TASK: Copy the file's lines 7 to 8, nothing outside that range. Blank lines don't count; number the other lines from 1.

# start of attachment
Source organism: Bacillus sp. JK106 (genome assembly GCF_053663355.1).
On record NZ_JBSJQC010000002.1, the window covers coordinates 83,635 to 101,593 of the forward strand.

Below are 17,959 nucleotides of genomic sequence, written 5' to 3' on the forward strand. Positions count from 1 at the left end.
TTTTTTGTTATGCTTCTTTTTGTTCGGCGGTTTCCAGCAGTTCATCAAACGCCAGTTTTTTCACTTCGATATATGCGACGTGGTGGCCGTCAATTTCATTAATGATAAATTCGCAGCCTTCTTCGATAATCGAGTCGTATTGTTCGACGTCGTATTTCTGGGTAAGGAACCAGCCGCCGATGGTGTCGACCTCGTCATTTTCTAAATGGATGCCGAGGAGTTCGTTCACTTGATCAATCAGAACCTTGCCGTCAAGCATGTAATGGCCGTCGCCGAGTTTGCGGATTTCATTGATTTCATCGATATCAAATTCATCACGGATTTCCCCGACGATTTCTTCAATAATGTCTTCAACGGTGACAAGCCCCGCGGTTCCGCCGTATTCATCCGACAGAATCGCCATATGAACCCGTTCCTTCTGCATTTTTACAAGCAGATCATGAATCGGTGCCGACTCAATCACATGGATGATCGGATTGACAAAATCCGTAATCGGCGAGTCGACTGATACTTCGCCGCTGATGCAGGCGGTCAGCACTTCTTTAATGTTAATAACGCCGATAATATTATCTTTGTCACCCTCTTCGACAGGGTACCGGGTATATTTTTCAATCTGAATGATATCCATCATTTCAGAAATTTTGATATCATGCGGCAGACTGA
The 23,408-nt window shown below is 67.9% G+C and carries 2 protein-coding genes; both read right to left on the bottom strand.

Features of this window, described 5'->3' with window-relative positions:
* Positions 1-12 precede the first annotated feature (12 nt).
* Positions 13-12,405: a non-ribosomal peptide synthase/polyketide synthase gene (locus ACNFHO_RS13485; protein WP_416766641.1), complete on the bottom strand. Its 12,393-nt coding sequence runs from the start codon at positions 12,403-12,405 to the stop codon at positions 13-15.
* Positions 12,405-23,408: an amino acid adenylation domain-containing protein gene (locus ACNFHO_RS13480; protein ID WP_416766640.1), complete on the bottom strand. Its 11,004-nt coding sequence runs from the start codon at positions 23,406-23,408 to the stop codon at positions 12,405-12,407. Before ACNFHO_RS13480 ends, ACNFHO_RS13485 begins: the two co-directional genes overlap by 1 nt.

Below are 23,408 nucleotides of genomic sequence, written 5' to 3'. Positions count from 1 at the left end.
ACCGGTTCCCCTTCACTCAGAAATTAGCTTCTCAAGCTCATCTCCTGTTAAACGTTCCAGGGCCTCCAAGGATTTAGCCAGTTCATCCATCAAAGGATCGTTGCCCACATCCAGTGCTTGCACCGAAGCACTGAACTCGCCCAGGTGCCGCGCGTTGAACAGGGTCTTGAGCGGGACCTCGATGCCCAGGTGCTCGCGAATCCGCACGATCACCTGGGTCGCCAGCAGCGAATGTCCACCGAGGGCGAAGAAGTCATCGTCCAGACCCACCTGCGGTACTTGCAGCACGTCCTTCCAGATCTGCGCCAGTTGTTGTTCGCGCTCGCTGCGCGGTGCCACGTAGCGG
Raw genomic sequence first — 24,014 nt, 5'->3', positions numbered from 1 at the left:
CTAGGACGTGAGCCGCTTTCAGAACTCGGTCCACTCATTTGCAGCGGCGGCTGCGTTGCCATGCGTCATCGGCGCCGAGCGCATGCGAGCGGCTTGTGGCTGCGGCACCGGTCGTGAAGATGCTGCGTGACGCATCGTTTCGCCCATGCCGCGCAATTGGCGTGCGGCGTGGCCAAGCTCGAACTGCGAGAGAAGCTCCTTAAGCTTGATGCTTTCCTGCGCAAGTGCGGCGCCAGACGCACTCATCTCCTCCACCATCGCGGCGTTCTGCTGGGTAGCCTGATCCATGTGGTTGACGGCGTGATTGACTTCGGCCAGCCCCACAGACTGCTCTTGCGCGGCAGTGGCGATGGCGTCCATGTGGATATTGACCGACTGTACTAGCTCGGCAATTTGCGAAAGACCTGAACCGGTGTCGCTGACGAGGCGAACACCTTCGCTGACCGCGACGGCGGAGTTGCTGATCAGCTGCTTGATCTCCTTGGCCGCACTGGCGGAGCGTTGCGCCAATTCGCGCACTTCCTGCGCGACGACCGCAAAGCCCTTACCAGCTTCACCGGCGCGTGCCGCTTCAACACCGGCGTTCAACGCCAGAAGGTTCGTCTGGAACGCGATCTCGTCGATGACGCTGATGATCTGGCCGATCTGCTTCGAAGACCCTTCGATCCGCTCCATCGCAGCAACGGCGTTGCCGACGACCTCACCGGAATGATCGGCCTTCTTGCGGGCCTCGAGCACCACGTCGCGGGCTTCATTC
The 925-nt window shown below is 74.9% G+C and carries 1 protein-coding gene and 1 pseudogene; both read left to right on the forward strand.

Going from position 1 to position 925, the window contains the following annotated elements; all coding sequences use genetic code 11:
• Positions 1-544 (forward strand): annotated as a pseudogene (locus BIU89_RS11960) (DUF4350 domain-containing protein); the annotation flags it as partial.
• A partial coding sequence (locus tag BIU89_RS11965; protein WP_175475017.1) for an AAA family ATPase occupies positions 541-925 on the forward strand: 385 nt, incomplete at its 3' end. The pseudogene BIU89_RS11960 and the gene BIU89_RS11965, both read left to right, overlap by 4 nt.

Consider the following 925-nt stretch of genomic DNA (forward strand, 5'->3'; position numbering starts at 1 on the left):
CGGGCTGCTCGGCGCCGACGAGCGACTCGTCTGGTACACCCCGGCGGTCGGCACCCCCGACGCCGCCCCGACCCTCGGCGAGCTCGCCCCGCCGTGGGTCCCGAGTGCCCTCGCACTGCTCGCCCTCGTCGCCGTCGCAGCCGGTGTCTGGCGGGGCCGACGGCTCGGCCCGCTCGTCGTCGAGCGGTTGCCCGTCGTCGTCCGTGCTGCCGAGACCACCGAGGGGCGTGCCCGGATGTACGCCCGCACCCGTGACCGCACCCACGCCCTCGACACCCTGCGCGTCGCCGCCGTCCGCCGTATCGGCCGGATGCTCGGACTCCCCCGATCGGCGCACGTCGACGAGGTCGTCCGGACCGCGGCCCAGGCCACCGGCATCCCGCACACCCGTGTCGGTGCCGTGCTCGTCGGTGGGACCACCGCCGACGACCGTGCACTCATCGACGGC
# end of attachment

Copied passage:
* Positions 1-12 precede the first annotated feature (12 nt).
* Positions 13-12,405: a non-ribosomal peptide synthase/polyketide synthase gene (locus ACNFHO_RS13485; protein WP_416766641.1), complete on the bottom strand. Its 12,393-nt coding sequence runs from the start codon at positions 12,403-12,405 to the stop codon at positions 13-15.